To determine how effective the device is in recognizing attacks we will use the most recent NSS study. In this test the worst NIDS detected 67 of 109 attacks or 61.5%, while the best detected 94 of 109 attacks for an 86.2 % detection rate. Even the worst case, the 61.5% detection rate was out of the box and NSS reported that it would not be difficult to improve this with some custom signatures and tuning?.

What does all this mean? It means that the worst IDS tested can still detect at least 61.5% of attacks. Realistically that number should be closer to 70% when a skilled engineer or technician manages the device. The auto-response feature, when properly used, can be a very effective method of reducing the Annual Rate of Occurrence (ARO). This provides us with some general numbers we can plug into our equations for calculating a ROI for Wally's Building Supplies.

Sample Company: Wally's Building Supplies

Wally's Building Supplies (WBS) has six supply outlets, with the business office located within the primary outlet. WBS has several business-to-business (B2B) VPN connections to its suppliers. Their small staging department procures most of WBS items for all six outlets over these B2B connections by running an over-the-counter order procurement software application agreed on by each of the suppliers. Of the dozen or so suppliers, ACME is WBS most important one, accounting for 50% of all WBS procurement needs. ACME and WBS have built their trust relationship over the course of many years doing business together. ACME has experienced phenomenal growth over the past decade and supplies scores of building suppliers around the country. WBS orders account for a mere 1% of total ACME sales.

For several years WBS has maintained a simple informational Web page showing store locations and directions, general goods and services available and monthly specials. The primary target market for WBS consists of residential and commercial building contractors. Contractors comprise 75% of total WBS sales, with the remaining 25% generated from do-it-yourself consumers.

Recently WBS had contracted out the development of a dynamic database-driven Web site that allows contractors to order supplies on-line, check the status of their orders, and confirm deliveries to the construction site. The dynamic Web site has already had a positive effect on the operational ROI of WBS by improving efficiencies related to its' antiquated order fulfillment and delivery confirmation process. Inventory turnover has increased as a result of these efficiency gains, which in turn has improved WBS bottom line. That's the good news. WBS maintains Internet connectivity through a T1. Most of WBS servers, routers and infrastructure have been set up by outside IT contractors. See the diagram below to visualize the WBS world a little bit better. So what's the bad news?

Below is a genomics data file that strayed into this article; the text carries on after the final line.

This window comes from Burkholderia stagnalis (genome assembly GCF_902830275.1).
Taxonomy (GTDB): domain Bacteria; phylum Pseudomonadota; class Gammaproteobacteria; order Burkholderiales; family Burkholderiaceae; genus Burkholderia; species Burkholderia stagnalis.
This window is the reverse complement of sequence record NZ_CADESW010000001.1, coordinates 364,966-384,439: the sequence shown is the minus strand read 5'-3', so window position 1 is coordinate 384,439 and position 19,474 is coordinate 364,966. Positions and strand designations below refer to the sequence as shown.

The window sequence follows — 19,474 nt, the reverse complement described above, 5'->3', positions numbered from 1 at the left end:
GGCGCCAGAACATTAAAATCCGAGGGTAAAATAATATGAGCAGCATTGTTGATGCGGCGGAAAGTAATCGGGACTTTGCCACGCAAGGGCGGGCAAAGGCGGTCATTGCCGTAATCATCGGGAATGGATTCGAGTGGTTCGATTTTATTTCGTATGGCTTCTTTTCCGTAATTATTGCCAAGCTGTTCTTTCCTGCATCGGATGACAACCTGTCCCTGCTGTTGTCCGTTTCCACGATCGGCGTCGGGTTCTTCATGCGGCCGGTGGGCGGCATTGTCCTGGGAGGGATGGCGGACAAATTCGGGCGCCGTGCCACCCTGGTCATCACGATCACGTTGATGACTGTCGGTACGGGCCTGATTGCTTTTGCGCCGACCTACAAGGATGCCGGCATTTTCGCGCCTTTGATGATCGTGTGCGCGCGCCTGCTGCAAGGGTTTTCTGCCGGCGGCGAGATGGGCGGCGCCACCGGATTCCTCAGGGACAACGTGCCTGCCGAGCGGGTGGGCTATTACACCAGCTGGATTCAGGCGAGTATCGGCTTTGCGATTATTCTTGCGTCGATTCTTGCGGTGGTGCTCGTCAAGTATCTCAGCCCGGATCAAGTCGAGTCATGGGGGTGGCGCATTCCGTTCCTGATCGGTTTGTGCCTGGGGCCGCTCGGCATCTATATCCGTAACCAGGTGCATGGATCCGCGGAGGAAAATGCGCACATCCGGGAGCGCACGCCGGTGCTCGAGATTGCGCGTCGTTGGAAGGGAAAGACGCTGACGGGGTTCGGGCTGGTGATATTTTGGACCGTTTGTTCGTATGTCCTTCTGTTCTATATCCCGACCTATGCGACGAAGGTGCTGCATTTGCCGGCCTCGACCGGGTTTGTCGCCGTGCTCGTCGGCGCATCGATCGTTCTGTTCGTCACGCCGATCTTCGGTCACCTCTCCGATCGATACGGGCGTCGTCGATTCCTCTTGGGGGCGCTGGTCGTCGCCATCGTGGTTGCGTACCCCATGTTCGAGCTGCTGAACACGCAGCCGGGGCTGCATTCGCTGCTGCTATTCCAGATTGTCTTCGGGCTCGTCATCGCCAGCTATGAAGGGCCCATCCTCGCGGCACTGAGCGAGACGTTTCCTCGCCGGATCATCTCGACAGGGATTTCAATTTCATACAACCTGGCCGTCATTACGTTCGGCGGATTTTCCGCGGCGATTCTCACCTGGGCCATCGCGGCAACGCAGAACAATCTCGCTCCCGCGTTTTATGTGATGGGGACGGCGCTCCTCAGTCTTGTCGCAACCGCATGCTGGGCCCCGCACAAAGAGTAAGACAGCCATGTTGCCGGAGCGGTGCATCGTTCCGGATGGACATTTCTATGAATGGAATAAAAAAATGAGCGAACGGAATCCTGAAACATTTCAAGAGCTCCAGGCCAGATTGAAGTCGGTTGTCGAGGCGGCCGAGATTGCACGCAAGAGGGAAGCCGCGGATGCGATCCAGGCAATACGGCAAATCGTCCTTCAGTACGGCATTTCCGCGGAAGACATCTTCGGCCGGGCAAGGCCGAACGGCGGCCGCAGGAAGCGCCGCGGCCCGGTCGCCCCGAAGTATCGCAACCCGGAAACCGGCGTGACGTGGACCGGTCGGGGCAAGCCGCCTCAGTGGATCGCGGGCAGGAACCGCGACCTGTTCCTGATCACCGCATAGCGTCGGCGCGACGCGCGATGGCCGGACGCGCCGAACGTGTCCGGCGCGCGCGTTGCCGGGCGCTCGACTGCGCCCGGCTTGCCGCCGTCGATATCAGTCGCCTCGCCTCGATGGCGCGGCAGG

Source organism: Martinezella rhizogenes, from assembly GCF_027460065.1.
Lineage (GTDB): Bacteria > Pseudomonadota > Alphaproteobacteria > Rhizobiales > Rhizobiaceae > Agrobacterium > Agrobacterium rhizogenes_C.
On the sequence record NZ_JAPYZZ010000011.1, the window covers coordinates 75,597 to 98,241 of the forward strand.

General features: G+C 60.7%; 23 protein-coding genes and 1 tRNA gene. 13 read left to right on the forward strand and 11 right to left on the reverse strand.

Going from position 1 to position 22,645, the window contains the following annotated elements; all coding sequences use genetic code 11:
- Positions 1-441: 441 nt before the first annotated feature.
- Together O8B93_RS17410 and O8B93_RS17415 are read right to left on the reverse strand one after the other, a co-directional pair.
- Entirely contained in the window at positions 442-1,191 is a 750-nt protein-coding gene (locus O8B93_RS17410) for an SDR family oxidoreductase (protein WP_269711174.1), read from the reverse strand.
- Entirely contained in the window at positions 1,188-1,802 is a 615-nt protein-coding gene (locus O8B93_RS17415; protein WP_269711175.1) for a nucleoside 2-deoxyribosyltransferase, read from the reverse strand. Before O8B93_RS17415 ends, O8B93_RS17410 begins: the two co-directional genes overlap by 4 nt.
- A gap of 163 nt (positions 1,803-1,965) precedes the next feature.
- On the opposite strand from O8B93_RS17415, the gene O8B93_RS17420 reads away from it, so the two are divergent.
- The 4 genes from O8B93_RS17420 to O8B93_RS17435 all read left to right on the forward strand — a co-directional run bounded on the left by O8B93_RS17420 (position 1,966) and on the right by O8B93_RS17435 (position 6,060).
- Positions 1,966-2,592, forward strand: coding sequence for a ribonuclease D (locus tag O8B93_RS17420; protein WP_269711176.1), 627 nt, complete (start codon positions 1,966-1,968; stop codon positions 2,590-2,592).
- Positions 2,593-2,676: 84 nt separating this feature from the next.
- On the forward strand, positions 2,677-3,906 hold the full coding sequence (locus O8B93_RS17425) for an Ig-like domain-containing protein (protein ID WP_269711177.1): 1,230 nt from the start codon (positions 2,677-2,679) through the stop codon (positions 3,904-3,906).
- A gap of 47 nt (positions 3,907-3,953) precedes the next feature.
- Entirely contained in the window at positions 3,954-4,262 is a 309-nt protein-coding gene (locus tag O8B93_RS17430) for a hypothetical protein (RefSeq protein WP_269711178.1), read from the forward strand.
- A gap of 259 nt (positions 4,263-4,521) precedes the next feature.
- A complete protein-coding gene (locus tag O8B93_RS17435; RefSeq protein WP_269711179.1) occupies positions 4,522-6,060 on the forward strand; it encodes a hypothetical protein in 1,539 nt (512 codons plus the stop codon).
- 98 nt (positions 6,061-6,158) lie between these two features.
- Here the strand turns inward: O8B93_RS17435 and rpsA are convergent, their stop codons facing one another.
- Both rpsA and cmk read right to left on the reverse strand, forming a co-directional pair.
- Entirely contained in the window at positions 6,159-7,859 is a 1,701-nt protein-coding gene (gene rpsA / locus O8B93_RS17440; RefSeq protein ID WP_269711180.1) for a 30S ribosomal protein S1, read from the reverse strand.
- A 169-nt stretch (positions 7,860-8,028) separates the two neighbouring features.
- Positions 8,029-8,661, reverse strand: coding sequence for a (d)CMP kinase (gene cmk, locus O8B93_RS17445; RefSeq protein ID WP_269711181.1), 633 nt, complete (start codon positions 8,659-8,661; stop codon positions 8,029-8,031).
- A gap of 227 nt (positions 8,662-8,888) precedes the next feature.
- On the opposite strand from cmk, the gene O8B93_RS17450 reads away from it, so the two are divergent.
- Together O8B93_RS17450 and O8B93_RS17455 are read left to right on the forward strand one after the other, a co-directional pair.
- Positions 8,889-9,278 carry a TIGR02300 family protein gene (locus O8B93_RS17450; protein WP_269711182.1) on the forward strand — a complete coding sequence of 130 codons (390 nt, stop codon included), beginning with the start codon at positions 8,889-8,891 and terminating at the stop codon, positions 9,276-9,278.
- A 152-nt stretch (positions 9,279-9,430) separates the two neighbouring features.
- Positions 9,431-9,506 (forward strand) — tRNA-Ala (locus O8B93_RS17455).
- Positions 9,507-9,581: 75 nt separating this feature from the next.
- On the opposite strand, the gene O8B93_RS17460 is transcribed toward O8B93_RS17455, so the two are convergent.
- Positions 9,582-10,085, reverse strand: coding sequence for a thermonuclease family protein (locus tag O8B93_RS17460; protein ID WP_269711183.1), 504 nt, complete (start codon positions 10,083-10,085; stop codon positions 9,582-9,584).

The Compromise

WBS primary supplier, ACME, recently informed WBS that a malicious attacker gained access to ACME's data and network through the VPN tunnel with WBS. It is unknown to ACME if this was an outside attacker or an ill-willed employee from WBS. Because of this, ACME has disconnected the B2B VPN with WBS and temporarily discontinued service with WBS until the issue is resolved. They have agreed to fulfill all outstanding orders in the interim. Since WBS has very little technical expertise, they called in ABC Security Consulting Services (ABC) for a thorough analysis of the alleged compromise. Before we talk about the ABC analysis results, let's talk a bit about why this particular incident is so bad for WBS and also point out some of the negative fallout that will most likely occur as a result of this compromise.

For one thing, it's bad that ACME was the one that informed WBS that the attack seemed to have originated from their trusted B2B VPN connection. ACME is probably thinking: "Does WBS have a clue about a basic security policy"? Rest assured that ACME would be very diligent in getting to the bottom of what happened. Next, the trust relationship between WBS and ACME has always been strong; but after this compromise, who knows what the future holds. Remember that WBS relies heavily on ACME for doing business while ACME could drop WBS and hardly notice the hit on its revenue stream. Let's say it took years for WBS to establish the favorable credit terms it currently enjoys with ACME. How much is this business relationship worth to WBS? What's the value of highly favorable credit terms with an established and reliable supplier like ACME?

In addition to this, there are the contractors, who constitute 75% of WBS's revenue stream to consider. This compromise, and the ensuing fallout with ACME, could delay many contractor orders, which could result in missing contract deadlines and substantial penalties. Many of WBS larger contractors may be required to procure supplies from some of WBS competitors to meet their building schedules and avoid these costly overruns. Lastly, there is potential litigation to consider. If it turns out that one of WBS employees was the perpetrator of the ACME compromise, the whole ship could sink. We could go on and on about all the negative effects of this type of trusted peer compromise but we'll stop here. It should be obvious to observers that Mr. Wally is in quite a challenging situation! Life was so simple before the Internet.